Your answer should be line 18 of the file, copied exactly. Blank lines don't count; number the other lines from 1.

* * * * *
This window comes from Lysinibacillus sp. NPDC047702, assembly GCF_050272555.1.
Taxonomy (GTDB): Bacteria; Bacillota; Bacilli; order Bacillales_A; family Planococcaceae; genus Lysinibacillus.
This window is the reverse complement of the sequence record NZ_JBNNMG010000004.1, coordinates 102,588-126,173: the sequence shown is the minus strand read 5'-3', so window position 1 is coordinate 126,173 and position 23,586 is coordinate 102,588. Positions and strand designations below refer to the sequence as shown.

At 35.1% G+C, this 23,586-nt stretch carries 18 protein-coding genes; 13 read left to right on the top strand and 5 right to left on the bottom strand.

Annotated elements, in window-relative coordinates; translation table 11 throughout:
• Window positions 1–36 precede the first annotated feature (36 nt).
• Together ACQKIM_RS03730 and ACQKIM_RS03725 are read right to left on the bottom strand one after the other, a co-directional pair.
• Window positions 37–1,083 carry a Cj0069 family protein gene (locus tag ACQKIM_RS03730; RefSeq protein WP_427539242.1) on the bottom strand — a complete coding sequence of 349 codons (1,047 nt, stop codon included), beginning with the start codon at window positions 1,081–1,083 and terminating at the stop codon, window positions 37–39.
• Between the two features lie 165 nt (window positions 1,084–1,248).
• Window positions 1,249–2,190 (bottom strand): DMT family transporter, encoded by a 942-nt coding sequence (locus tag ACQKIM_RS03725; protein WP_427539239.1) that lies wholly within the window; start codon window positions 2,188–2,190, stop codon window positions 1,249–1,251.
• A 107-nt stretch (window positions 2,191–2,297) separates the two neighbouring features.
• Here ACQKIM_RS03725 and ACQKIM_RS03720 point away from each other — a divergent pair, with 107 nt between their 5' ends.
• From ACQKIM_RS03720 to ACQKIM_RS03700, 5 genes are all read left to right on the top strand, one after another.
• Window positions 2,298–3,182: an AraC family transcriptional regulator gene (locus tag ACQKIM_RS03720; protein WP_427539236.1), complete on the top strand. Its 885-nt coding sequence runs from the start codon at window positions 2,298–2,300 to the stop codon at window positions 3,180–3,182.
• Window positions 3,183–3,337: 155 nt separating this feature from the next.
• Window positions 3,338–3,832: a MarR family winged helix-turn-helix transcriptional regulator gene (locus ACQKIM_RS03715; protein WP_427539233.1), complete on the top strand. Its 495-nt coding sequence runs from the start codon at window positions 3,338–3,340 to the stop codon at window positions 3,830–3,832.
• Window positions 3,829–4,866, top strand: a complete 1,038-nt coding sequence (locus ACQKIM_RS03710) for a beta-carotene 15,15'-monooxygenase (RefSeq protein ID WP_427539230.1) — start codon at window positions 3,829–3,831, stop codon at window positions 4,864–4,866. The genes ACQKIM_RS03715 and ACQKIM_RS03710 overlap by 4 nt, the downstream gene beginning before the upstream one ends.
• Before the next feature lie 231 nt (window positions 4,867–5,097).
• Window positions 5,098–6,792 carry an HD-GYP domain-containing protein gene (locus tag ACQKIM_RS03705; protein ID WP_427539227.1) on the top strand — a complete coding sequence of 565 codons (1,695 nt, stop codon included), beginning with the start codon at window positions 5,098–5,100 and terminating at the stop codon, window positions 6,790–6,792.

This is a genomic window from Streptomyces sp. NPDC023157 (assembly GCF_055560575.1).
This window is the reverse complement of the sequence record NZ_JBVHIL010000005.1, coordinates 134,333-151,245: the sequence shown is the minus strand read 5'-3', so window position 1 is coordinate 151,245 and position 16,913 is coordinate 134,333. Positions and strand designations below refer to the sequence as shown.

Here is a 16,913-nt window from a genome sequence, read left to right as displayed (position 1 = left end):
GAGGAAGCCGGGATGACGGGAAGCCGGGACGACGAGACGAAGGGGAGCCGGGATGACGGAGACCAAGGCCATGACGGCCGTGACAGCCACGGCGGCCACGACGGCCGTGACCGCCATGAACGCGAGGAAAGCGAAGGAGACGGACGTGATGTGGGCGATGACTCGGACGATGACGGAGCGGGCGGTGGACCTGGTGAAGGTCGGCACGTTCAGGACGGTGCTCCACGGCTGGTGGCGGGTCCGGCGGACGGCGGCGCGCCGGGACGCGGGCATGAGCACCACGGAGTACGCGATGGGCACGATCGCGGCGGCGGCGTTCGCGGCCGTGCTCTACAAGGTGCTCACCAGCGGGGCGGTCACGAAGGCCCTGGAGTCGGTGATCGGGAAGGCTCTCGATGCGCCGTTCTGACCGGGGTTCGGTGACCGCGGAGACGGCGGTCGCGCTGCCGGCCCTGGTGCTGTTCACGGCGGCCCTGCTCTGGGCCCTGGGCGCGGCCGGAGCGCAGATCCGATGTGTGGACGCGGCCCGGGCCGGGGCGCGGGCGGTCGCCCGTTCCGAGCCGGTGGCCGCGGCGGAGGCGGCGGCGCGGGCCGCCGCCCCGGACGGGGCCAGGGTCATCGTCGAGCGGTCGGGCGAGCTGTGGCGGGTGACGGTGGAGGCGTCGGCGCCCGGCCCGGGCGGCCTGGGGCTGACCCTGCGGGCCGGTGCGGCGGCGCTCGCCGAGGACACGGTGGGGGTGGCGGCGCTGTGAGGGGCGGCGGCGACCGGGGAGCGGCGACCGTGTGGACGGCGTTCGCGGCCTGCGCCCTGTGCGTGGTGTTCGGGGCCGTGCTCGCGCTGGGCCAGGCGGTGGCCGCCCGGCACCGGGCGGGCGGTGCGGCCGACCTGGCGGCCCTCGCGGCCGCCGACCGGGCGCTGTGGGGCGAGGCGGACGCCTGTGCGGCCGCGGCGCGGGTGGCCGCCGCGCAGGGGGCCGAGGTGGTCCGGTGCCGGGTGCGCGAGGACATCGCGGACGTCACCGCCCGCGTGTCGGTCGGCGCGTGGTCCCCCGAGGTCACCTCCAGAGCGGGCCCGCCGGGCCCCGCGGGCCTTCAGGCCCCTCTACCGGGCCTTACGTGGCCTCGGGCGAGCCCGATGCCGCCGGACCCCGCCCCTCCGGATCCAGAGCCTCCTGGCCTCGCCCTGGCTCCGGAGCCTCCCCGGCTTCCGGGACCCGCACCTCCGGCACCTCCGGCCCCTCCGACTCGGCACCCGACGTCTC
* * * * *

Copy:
• Before the next feature lie 231 nt (window positions 4,867–5,097).